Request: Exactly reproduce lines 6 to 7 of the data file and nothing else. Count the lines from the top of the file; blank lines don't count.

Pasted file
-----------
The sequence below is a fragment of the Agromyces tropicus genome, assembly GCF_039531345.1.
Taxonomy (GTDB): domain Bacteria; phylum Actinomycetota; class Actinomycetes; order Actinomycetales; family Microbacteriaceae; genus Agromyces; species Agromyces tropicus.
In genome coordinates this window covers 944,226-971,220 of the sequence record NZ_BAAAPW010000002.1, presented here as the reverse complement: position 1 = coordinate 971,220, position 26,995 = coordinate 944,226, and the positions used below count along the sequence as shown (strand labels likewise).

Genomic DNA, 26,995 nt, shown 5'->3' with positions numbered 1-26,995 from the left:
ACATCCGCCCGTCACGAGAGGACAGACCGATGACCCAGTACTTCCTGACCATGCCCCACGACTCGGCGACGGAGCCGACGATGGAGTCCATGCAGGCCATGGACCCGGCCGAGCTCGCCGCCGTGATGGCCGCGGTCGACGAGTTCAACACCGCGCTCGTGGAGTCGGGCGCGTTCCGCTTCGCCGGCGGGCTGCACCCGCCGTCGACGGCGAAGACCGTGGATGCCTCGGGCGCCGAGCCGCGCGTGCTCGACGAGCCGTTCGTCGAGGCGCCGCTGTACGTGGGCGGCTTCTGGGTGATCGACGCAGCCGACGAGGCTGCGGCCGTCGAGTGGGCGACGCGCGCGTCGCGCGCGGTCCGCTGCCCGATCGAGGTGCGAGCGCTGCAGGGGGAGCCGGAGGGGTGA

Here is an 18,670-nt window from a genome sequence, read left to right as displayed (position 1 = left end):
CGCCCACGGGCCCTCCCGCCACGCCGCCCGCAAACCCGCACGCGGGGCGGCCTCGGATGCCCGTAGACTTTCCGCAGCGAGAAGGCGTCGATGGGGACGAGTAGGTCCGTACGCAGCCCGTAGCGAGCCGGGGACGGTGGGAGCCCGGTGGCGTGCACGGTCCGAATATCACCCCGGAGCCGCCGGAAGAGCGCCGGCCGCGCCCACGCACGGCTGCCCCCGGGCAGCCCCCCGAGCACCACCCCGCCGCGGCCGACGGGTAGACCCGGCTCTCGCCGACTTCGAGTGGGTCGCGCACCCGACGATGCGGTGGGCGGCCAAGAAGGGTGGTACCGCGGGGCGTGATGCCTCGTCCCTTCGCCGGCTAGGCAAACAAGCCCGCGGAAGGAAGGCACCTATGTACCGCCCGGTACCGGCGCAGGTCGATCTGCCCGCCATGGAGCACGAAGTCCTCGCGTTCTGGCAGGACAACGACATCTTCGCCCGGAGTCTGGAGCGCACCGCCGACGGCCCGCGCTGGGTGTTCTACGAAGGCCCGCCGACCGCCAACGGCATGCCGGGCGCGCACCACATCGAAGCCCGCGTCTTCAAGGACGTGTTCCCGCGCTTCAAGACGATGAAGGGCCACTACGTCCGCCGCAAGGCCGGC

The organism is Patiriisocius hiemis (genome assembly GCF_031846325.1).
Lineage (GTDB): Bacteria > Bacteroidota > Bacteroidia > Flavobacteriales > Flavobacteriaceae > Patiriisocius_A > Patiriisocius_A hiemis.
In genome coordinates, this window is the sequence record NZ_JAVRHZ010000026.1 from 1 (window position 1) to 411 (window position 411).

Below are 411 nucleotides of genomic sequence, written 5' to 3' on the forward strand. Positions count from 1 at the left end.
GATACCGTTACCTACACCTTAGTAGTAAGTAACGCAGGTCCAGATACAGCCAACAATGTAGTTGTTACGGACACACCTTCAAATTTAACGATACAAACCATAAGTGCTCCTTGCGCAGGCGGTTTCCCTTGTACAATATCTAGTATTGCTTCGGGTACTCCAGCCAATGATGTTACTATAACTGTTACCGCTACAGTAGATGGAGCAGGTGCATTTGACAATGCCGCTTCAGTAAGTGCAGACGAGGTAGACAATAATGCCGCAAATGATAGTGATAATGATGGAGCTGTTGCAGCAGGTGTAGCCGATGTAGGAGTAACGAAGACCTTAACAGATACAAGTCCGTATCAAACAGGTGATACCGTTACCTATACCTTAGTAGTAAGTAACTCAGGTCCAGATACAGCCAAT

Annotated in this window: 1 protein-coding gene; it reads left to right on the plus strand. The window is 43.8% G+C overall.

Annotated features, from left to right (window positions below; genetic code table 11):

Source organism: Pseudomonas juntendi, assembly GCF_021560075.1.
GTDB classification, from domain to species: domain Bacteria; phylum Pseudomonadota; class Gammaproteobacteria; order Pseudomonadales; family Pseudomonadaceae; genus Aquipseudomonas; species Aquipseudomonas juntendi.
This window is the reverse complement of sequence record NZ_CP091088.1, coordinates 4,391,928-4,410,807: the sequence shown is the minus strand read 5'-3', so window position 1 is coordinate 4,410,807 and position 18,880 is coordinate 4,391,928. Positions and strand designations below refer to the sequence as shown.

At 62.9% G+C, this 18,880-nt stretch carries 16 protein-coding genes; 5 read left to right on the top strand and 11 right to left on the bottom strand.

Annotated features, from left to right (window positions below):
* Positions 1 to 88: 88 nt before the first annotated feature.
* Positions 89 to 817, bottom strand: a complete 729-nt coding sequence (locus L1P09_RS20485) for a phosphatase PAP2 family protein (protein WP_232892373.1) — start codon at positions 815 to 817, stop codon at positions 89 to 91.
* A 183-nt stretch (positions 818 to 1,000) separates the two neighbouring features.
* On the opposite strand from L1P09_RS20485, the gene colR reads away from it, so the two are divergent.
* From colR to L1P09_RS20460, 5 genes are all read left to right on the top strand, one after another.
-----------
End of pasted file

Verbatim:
Here is an 18,670-nt window from a genome sequence, read left to right as displayed (position 1 = left end):
CGCCCACGGGCCCTCCCGCCACGCCGCCCGCAAACCCGCACGCGGGGCGGCCTCGGATGCCCGTAGACTTTCCGCAGCGAGAAGGCGTCGATGGGGACGAGTAGGTCCGTACGCAGCCCGTAGCGAGCCGGGGACGGTGGGAGCCCGGTGGCGTGCACGGTCCGAATATCACCCCGGAGCCGCCGGAAGAGCGCCGGCCGCGCCCACGCACGGCTGCCCCCGGGCAGCCCCCCGAGCACCACCCCGCCGCGGCCGACGGGTAGACCCGGCTCTCGCCGACTTCGAGTGGGTCGCGCACCCGACGATGCGGTGGGCGGCCAAGAAGGGTGGTACCGCGGGGCGTGATGCCTCGTCCCTTCGCCGGCTAGGCAAACAAGCCCGCGGAAGGAAGGCACCTATGTACCGCCCGGTACCGGCGCAGGTCGATCTGCCCGCCATGGAGCACGAAGTCCTCGCGTTCTGGCAGGACAACGACATCTTCGCCCGGAGTCTGGAGCGCACCGCCGACGGCCCGCGCTGGGTGTTCTACGAAGGCCCGCCGACCGCCAACGGCATGCCGGGCGCGCACCACATCGAAGCCCGCGTCTTCAAGGACGTGTTCCCGCGCTTCAAGACGATGAAGGGCCACTACGTCCGCCGCAAGGCCGGC